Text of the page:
The many translations of "indeed"

Discussion in 'Chinese Language' started by daal, Sep 7, 2016.

  1. daal

    daal 秀才

    Recently, I came across the word 的确 in DuChinese, so I looked it up and found that it meant "indeed." I remembered that I had learned another word for indeed, 确实 so I decided look them up in pleco and compare. Since the definitions didn't tell me much about the usage, I entered "indeed" in English, which pulled up an entry in the ABE English-Chinese dictionary. I clicked on it, and was surprised to find that there were also a number of entries in the NWP English-Chinese dictionary as well. Both dictionaries are enabled, and my first question is why did only the ABE definition show up initially - does NWP perhaps not have "indeed" as a keyword? In any case, both of these dictionaries offered all in all 8 Chinese words to represent "indeed," and some nice example sentences, and I was starting to think that I was getting a handle on how the concept "indeed" is represented in Chinese, when the idea occurred to me to search Chinese dictionaries for "indeed" as well, so I clicked the white E button turning it to a blue E button, and was then shown Chinese words that Chinese dictionaries had translated as "indeed" and indeed there were quite a few, in fact, almost 50! Why is it that Chinese dictionaries think that there are about six times more ways to translate "indeed" than English dictionaries do?
     
  2. Shun

    Shun 状元

    Hi daal,

    one reason for this must be that the English-Chinese dictionaries only give the most commonly used Chinese translations for the word "indeed", and they only include words that can stand alone to mean one shade of "indeed". Among the full-text matches in the Chinese-English dictionaries, some have other words next to them, like "if indeed", or are dated, literary, informal, only used in certain regions, or are part of an example sentence for another word. So all the words in an English-Chinese dictionary should be possible to understand correctly by the average listener, while the matches in the Chinese-English dictionaries are more dependent on background knowledge to be used properly. But of course, it's always useful to check the full-text matches because sometimes, one has this background knowledge, and will find the most fitting word this way.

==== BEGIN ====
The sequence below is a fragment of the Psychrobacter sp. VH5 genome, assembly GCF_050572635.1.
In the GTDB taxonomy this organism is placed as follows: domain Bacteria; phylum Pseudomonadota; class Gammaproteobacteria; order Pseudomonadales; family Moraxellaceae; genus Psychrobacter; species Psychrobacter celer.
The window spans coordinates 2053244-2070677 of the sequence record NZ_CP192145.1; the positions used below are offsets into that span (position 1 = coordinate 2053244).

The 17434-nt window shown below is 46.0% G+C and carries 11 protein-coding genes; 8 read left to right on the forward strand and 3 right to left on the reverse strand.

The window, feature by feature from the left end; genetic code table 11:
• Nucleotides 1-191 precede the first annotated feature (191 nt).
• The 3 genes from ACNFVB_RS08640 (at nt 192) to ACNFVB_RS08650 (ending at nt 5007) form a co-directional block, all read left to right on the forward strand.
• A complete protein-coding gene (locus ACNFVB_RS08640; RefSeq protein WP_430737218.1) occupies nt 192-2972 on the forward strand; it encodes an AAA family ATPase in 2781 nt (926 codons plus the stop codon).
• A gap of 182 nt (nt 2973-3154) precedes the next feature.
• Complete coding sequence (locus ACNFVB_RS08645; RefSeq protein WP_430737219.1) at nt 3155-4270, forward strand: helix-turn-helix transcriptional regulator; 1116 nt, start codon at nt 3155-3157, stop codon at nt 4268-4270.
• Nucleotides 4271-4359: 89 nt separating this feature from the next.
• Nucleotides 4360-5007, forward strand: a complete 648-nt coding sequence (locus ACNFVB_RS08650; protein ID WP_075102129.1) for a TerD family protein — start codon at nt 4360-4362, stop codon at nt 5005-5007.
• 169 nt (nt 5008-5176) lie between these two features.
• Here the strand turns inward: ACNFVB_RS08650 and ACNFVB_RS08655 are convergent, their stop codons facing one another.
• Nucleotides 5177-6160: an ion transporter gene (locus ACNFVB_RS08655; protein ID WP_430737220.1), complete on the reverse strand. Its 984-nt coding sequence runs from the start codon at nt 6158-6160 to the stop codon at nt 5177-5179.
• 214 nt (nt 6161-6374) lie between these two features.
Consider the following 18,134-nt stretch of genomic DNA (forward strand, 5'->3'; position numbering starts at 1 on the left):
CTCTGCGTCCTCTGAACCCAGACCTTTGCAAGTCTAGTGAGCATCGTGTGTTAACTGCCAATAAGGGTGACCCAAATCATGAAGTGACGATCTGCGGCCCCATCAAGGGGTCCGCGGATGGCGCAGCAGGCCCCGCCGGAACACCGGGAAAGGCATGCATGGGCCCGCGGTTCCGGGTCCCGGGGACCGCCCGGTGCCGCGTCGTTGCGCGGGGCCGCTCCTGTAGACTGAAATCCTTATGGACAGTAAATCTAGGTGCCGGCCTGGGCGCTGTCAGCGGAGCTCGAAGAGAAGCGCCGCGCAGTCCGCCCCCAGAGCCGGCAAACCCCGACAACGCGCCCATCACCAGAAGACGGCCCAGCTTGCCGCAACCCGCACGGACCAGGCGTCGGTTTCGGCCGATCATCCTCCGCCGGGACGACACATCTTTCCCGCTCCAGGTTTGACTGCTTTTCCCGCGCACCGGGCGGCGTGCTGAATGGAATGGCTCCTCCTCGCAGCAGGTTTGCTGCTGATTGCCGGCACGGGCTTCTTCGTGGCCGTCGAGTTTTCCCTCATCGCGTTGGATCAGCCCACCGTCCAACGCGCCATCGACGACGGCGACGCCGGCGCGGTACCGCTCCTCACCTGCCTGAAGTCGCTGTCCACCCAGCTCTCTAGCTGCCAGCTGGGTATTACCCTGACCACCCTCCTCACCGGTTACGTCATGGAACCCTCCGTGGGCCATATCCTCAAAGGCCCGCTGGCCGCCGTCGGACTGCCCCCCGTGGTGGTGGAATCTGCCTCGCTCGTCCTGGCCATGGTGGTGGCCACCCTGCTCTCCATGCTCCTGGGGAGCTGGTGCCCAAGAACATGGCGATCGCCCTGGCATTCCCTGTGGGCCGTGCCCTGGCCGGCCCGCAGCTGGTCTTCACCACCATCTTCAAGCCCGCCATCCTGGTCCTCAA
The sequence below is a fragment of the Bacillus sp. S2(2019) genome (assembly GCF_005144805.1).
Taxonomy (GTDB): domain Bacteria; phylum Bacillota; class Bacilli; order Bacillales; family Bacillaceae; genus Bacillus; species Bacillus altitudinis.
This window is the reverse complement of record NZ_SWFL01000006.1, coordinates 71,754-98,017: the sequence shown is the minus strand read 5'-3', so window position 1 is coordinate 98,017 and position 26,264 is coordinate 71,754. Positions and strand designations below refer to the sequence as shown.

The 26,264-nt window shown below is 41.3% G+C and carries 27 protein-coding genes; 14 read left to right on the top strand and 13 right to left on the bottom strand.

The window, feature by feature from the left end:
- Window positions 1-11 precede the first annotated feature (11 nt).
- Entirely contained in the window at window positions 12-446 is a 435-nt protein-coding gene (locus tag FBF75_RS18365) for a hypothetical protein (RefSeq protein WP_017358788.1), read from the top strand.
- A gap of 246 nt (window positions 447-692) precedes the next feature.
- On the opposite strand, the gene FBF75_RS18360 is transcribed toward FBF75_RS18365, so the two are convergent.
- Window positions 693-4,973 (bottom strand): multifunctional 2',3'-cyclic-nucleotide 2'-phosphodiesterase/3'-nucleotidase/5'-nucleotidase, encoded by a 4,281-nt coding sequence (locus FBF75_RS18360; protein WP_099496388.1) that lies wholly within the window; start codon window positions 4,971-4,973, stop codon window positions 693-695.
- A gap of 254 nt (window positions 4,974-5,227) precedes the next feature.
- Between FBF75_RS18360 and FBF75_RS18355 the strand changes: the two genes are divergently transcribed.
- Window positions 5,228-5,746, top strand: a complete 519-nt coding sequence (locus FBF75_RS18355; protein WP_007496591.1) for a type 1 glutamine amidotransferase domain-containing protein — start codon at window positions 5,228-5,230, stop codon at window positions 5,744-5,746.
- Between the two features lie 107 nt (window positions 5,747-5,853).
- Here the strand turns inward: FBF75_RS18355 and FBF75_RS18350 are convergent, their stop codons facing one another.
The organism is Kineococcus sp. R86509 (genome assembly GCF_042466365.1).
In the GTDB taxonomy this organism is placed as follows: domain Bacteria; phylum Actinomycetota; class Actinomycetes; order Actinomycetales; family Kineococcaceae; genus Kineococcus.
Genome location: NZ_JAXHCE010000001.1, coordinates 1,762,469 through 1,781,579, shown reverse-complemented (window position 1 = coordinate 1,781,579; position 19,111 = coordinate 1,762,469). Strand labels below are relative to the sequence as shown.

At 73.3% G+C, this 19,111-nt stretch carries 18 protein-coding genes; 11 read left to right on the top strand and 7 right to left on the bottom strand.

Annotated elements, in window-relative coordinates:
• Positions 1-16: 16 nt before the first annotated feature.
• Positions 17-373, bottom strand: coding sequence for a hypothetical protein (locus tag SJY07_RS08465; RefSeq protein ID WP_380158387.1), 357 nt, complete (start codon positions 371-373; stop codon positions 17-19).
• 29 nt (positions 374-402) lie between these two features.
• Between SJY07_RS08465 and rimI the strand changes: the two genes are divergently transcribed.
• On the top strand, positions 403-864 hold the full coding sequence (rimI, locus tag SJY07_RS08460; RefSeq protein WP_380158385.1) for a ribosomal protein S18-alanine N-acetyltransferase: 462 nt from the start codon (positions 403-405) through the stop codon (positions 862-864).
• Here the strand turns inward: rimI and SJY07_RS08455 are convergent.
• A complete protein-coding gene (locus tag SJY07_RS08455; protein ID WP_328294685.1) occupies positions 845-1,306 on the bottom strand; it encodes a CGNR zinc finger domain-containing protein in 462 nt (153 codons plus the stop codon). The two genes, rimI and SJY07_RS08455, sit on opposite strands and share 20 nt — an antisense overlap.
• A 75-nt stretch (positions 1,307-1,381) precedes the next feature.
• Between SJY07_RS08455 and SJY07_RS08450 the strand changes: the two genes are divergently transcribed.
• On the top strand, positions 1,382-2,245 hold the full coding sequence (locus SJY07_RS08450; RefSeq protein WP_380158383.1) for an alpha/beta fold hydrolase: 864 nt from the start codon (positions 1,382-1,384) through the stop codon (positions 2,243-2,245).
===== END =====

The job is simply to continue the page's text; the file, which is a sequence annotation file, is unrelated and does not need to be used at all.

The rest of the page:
I think there will also be a Boolean searching feature, which would allow one to do full-text searches with more than one keyword, and make the results list even more relevant.

    As to the first question: On my device, both the ABE and NWP dicts appeared from the start. Maybe the ABE was first selected as the only dictionary?
     
    daal and alex_hk90 like this.
  3. feng

    feng 榜眼

    I just checked indeed in a couple of online English thesauruses. One I think had 27 words, the other even more. A lot of them looked like odd choices. It would be interesting to see the almost 50 words you found.

    Also, as Shun suggested, background knowledge is important. For example, Pleco has 21st Century English-Chinese Dictionary (or whatever the name is). I have the paper edition. It is wonderful for an advanced learner or native speaker because of the level of nuance. That same level of nuance, in the form of plenty of choices for many words, would make it problematic for a beginning or intermediate student who just wants the 'right' or 'common' word -- for which I suggest Langenscheidt's little pocket dictionary which has almost no nuance whatsoever.
     

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